US EIA: Without ERCOT Upgrades, Texas Wind and Solar Generation to be Curtailed

Although it is projected that Texas’ power market will double by 2035 largely due to renewable generation, it is likely that wind and solar generation will be increasingly curtailed without upgrades to the state’s transmission system. This forboding outcome is according to a recent analysis by the U.S. Energy Information Administration.

The analysis explains that grid operators must maintain a continuous balance between electricity supply and demand to assure power system reliability. If more wind and solar power is available for production than utilized by the grid, operators must curtail wind and solar generation to keep the grid balanced.

In 2022, the Electric Reliability Council of Texas (ERCOT), the grid manager for most of Texas, curtailed 5% of its total available wind generation and 9% of total available utility-scale solar generation. By 2035, the EIA projects wind curtailments in ERCOT could increase to 13% of total available wind generation while solar curtailments could reach 19%.

In its analysis, the EIA assumes that no significant upgrades will be made to the ERCOT transmission grid so that the EIA could isolate how the existing transmission system affects future renewable generation.

Wind and solar power are intermittent sources of generation that only generate electricity when the wind is blowing or the sun is shining. The EIA analysis shows that on days with more wind and solar generation and strong system electricity demand, limited transmission line capacity restricted wind and solar generation flows resulting in curtailments. These types of curtailments account for 36% of the projected curtailments in 2035, which could be reduced by upgrading the transmission system.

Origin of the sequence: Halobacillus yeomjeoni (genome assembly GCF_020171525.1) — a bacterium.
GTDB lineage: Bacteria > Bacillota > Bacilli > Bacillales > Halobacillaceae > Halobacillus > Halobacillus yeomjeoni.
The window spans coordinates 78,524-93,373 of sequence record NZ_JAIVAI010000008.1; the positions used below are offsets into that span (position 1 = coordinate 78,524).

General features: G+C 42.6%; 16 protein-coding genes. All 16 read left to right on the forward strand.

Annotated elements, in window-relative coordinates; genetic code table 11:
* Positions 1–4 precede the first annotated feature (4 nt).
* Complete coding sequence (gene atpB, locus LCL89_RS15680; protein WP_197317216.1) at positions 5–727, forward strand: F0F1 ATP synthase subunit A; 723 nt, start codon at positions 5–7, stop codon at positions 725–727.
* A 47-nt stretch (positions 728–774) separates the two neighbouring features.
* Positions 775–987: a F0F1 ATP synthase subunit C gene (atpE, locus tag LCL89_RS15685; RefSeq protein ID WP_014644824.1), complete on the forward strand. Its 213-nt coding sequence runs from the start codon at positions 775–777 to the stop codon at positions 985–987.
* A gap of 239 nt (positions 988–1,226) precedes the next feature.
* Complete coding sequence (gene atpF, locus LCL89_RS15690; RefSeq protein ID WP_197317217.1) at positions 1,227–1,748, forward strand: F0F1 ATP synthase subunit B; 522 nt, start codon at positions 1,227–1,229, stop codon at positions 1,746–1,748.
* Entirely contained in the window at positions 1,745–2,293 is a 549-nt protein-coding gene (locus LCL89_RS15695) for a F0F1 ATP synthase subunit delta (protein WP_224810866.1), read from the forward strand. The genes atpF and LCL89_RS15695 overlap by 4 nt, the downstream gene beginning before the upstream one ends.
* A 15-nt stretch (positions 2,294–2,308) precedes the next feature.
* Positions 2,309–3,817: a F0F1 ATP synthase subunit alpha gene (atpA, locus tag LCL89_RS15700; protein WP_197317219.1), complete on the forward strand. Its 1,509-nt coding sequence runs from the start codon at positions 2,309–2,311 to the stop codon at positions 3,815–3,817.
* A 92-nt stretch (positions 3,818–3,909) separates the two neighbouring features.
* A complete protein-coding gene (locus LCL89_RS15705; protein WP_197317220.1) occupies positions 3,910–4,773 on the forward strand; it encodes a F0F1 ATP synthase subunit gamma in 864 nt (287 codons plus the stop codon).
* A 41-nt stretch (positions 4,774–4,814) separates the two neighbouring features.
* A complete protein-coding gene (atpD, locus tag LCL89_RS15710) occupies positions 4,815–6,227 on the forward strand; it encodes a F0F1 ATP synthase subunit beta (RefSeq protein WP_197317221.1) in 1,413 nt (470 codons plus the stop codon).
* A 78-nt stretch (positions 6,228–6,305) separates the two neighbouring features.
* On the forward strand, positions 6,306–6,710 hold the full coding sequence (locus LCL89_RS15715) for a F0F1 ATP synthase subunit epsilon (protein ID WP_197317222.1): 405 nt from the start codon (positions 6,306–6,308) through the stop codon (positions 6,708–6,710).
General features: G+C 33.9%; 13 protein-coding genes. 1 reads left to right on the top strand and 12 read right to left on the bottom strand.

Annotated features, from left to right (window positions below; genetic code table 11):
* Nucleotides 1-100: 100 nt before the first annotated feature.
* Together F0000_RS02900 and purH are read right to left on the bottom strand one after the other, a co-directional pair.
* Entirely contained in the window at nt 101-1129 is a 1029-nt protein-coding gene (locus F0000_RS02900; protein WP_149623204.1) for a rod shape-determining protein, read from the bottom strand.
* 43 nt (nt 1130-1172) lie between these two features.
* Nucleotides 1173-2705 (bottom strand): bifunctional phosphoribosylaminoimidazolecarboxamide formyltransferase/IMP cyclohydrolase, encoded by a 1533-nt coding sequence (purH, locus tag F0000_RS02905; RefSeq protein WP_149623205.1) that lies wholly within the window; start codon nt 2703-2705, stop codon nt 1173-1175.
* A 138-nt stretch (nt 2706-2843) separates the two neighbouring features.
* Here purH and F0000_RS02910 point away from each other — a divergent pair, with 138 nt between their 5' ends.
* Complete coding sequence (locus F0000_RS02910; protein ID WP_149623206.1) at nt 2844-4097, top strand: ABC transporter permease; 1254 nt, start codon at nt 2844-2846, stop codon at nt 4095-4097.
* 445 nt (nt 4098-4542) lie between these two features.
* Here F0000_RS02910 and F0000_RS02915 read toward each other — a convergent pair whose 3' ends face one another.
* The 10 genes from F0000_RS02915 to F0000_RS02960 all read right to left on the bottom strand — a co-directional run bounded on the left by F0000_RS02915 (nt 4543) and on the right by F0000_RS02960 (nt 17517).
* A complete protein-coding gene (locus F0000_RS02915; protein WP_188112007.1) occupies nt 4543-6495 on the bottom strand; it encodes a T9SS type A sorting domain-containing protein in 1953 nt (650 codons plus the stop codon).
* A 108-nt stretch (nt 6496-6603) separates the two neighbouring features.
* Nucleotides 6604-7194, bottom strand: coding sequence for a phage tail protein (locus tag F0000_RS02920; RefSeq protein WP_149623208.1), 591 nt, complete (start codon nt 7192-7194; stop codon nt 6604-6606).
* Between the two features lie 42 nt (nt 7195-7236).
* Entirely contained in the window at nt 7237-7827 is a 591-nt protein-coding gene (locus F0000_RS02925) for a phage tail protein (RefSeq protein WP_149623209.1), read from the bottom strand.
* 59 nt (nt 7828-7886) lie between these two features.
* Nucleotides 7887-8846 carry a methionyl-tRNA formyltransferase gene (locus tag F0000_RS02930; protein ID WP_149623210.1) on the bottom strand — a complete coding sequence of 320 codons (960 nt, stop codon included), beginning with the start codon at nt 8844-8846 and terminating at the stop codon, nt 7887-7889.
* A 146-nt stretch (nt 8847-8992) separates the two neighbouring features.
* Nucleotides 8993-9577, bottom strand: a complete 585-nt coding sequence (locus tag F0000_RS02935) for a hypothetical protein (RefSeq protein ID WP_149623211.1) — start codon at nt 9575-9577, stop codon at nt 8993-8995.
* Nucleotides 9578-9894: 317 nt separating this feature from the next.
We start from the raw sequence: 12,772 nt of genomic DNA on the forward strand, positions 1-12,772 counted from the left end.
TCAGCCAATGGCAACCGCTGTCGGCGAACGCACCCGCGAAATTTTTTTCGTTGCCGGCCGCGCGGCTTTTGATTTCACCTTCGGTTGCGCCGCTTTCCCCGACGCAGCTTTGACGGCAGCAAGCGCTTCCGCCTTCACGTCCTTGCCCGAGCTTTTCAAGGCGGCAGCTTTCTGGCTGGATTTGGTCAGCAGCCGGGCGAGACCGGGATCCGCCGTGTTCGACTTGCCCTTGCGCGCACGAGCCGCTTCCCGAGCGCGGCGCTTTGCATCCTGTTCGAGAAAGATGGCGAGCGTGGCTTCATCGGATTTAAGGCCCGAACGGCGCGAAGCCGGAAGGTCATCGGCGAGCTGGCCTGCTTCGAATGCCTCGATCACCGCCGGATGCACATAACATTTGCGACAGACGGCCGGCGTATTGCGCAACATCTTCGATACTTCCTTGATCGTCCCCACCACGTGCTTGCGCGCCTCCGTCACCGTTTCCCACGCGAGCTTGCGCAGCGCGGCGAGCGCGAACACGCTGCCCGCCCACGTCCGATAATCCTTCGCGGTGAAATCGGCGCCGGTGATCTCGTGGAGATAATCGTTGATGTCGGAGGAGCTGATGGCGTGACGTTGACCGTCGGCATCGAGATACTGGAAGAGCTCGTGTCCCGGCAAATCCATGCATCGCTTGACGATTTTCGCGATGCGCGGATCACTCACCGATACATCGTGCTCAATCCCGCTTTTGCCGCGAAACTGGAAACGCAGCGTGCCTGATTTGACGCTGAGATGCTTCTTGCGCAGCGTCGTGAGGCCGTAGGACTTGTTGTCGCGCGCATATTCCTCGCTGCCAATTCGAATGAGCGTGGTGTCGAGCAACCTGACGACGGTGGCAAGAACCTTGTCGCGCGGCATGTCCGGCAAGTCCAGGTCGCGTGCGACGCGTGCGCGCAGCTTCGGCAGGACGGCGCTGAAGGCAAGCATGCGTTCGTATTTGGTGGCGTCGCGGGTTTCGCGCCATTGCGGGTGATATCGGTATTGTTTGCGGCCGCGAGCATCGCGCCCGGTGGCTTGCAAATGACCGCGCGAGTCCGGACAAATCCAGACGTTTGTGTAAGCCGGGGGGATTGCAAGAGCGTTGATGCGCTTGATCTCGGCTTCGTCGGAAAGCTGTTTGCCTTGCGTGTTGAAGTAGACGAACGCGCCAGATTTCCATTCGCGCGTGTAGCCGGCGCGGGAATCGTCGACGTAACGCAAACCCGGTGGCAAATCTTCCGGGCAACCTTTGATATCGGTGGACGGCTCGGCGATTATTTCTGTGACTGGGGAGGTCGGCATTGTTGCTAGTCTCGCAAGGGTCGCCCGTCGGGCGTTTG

Nearly 64% of the wind and solar curtailments in the analysis happened when the energy supply from high wind and solar resources outpaced low system electricity demand. An increase in demand, such as battery charging, could potentially reduce these types of curtailments.

In this case study, the EIA used its Annual Energy Outlook load forecast for 2035 and included its expectation of successfully completed power plant capacity additions. To help identify where the new capacity would be located on the transmission system, it relied on ERCOT’s Generator Interconnection Status Report Generator Interconnection Status Report to develop the electricity portfolio capacity additions for this analysis, which included wind, solar, battery storage and natural gas resources. 

To review the EIA’s Annual Energy Outlook click here.

To review ERCOT’s Generator Interconnection Status Report, click here.

To read the full analysis including methodology and findings, click here.